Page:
Mohamed's friend Selam Mohammad, however, told a different story to The Salt Lake Tribune shortly after the shooting.

She said Mohamed was in a confrontation with a man over comments made about her, and they were each holding part of a broomstick when officers ran up.

"They told him to put it down, once," Mohammad said, and "started shooting him as soon as he turned around." Mohammad said the police fired four times and that her friend was hit in the chest and stomach.

In May, Mohamed told KUTV that a man asked him for drugs and became angry when Mohamed's friends said they didn't have any. Mohamed grabbed a broomstick for protection, he said, after the man pulled out a knife and said, "I'm going to stab you."

The Tribune does not generally identify juveniles charged with a crime, but Mohamed's family publicly identified him in the wake of the police shooting.

Public response • The shooting sparked an immediate outcry from people gathered near the shelter, who shouted and threw rocks and bottles at the police. The fervor continued in the ensuing months, with protests, demands for the release of body-cam footage, and calls for better dialogue between police and the public.

Mohamed's family and the American Civil Liberties Union of Utah have also asked that the footage be released, but Gill's office has denied the requests, citing an ongoing investigation.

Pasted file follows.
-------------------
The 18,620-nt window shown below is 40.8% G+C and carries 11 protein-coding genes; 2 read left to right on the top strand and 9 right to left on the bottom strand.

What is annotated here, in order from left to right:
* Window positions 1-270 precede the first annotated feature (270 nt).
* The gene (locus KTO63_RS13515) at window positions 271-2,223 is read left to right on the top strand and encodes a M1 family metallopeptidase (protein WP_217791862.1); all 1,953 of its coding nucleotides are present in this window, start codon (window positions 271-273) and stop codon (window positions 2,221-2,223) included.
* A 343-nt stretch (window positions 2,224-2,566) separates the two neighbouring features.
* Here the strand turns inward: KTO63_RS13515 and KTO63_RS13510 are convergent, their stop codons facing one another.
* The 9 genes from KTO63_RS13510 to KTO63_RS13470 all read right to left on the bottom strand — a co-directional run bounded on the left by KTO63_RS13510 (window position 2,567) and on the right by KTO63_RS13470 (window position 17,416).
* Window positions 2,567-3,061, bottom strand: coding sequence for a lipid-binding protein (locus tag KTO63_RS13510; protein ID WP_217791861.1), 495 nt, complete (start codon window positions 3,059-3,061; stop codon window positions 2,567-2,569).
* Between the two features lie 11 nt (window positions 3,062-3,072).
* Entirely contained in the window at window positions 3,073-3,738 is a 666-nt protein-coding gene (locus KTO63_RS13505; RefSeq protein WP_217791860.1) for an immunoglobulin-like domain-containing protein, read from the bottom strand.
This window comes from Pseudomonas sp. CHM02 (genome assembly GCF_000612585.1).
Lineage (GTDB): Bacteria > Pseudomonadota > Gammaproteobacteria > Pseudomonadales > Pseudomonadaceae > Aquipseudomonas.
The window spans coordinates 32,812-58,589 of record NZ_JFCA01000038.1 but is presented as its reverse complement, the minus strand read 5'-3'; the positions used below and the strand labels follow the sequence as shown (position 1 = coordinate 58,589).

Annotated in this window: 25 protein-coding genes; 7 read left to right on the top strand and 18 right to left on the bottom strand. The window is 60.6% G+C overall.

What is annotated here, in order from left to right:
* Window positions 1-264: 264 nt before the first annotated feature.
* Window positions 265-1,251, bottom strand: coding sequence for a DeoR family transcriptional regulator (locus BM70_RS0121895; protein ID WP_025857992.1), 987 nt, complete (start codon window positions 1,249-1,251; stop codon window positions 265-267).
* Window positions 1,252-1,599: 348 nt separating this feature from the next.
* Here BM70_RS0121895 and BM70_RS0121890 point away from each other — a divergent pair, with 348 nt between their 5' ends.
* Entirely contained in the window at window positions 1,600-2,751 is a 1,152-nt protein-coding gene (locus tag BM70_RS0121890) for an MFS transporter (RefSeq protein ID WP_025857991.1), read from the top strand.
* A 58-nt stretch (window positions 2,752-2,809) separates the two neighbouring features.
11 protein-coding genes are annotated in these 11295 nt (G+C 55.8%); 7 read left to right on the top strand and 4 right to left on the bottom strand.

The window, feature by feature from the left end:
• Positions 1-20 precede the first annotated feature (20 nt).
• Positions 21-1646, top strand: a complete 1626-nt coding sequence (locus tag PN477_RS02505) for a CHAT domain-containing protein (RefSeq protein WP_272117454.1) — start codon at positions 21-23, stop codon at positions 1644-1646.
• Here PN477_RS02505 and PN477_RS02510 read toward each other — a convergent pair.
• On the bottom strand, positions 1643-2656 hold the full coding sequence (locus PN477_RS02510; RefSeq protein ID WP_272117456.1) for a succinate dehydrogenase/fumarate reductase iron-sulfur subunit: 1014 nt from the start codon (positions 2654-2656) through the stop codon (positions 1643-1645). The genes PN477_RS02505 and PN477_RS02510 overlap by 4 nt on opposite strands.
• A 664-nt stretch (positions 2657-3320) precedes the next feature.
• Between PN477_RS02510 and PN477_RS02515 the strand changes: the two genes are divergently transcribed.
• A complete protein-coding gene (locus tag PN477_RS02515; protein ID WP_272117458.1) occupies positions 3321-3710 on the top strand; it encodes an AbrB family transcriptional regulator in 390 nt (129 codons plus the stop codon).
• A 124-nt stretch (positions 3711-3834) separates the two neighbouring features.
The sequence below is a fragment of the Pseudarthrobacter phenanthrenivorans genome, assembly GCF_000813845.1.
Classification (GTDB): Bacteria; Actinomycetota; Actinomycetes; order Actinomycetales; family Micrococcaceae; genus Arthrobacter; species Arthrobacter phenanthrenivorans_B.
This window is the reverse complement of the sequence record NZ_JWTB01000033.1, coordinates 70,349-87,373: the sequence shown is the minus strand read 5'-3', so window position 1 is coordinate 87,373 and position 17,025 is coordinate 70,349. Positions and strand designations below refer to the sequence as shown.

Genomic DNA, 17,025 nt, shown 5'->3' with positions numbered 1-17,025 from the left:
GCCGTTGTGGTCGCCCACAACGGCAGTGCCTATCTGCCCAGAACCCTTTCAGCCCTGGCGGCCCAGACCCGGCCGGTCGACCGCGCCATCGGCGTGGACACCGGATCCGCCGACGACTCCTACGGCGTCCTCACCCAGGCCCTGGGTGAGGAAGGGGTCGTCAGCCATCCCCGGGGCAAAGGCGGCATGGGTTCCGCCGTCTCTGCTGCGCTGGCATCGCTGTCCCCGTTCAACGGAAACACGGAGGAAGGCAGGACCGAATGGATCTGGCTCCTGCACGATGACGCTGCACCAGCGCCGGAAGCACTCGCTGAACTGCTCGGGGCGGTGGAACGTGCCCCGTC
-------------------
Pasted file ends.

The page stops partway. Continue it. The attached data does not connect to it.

Gill refused again Monday, saying the footage and surveillance video are now evidence in Mohamed's criminal case.

A determination about the legality of the shooting took months, Gill said, partly because his office was juggling six simultaneous officer-involved shooting reviews. Public interest in the case also underscored the need for a thorough investigation, he said.

"My job is to take the facts, apply them to the construct of the law and reach a conclusion," he said. "If it's about taking sides, to half of the population, I'll be a genius. To the other half of the population, I'll be a cad. It's not about trying to make a popular decision. It's about committing yourself to the process that is objective, that is fair, that is accountable, and call it like you see it."

In response to Gill's ruling, the group Utah Against Police Brutality announced plans for an "emergency rally" Tuesday evening at the Salt Lake County Government Center.

Salt Lake City Police Chief Mike Brown said Monday in a statement that he hopes to continue having an open dialogue with the community and thanked the public for "patience, understanding and trust in this process."

"We understand that as these conversations occur, that this is a journey, and not a destination," he said. "It is only through continuing to have these tough conversations and being open and transparent that we will be able to strengthen the trust within the communities that we serve."

Changes have already been made since Mohamed was shot, including increased de-escalation training and changes to the Civilian Review Board, first-year Mayor Jackie Biskupski said.

A policy addressing when police body-cam footage and other information should be released is also in the works, she said.

"Though some may wish to drag us into prescribed corners, or to draw lines between us, I have seen firsthand over the last few months that the majority of people in Salt Lake City, including our law enforcement, are not willing to go that route," Biskupski said in a statement. "... It is critical we remember we are in this together."

Twitter: @jm_miller

— Tribune reporters Pamela Manson, Christopher Smart and Bob Mims contributed to this report